You have a 54-year-old female who presents to the emergency department with a chief complaint of “just feeling out of it.” She has felt “off and on” for the past 12 hours and has had an occasional cough with some sputum production along with “the shakes and chills.” She also feels as if her heart was “going at a mile a minute” and because of this, she is very much out of breath.
I was delighted to see the News and Perspectives piece in this month’s Annals of Emergency Medicine about “Social Media and Physician Learning” (free PDF). I had totally forgotten that Jan Greene, the author, had called to talk with me several months ago. In the piece, she discusses many of the issues with which I struggle:
- Is peer review good or bad?
- What is the role of blog and podcast sites in the future of medical education?
- With the ease of how anyone can be “published” on blogs, how can one decide on the trustworthiness of open educational resources such as FOAM?
- Can or should social media education practices be held up to the rigorous scientific standards of original research?
Here are some noteworthy quotes:
Salicylate is among the top 25 substances that cause the greatest number of overdose fatalities in the United States. 1 Patients can present with a wide variety of complaints including tinnitus, dyspnea, vomiting, confusion, and coma. Significant toxicity occurs when a large amount of salicylate saturates the body’s protein-binding capacity and leaves free salicylate in the serum. 2 The American College of Medical Toxicology (ACMT) recently published a guidance document on management priorities in salicylate toxicity, and it’s definitely worth a read. 3 While not an official clinical guideline, it highlights some important concepts to consider when working up and treating patients after a significant salicylate exposure, and we’ll review five major concepts here and hopefully answer some questions that may cross your mind on shift.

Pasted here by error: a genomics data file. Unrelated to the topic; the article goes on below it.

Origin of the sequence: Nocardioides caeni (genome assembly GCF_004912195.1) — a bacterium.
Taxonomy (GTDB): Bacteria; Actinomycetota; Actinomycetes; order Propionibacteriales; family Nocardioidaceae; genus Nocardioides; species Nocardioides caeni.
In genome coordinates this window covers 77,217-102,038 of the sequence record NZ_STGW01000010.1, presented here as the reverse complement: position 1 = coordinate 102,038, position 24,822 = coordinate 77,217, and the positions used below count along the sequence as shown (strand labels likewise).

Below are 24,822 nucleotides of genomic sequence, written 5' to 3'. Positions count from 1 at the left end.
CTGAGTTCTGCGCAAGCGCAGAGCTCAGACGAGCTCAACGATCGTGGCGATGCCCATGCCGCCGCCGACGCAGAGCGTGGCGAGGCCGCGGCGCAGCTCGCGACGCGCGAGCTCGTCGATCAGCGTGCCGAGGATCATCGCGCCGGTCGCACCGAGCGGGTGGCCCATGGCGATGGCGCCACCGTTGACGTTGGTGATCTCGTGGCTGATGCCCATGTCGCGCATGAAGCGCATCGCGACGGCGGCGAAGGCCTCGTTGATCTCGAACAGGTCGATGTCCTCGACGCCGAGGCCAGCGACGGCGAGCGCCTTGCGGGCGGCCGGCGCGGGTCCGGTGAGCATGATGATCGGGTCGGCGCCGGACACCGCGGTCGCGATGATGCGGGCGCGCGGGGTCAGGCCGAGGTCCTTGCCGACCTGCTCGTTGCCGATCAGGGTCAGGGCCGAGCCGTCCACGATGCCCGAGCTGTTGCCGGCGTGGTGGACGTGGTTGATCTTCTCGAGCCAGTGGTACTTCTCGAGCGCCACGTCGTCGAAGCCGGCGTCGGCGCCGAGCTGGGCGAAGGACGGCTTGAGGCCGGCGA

An 84-year old woman presents to your ED with a traumatic, left-sided posterior hip dislocation. You need to reduce the hip. But how should you sedate her? Procedural sedation is an important component of ED care. It allows us to more comfortably perform otherwise painful procedures such as fracture or dislocation reductions, endoscopies, large laceration repairs, and I&Ds. How safe is procedural sedation in older adults?
Pauses in chest compressions are known to be detrimental to survival in cardiac arrest, so much so that the 2010 American Heart Association (AHA) emphasize high-quality compressions while minimizing interruptions. There have been some studies that now advocate for continuous chest compressions during a defibrillation shock. There have been substantial changes to external defibrillation technology including:
- Biphasic shocks with real-time impedance monitoring to reduce peak voltages
- Paddles being replaced by adhesive pre-gelled electrodes
- Enhancement in ECG filtering permitting rhythm monitoring during chest compressions.
So the mantra of “hard and fast” may be true when it comes to CPR, but the real question now becomes, should we be continuing CPR during defibrillation?
Ischemic stroke is an emergent and devastating neurologic disorder, and is a leading cause of both death and disability in the United States. With each minute of brain ischemia, two million neurons are irreversibly damaged. Total ischemic time is linked to functional outcome, and therefore, the role of the Emergency Department is paramount in the management of these patients. Fibrinolytic therapy has become a mainstay of therapy for acute stroke, but guidelines for the use of tPA are dynamic, and often even controversial. When you identify someone with symptoms of stroke, what is your approach to determining if a patient should receive tPA?
The prevalence of hyperthyroidism in the general population is about 1-2%, and is ten times more likely in women than men. The spectrum of hyperthyroidism ranges from asymptomatic or subclinical disease to thyroid storm. So how do we diagnose various presentations of hyperthyroidism in the Emergency Department? Below are answers to 7 common questions that commonly arise.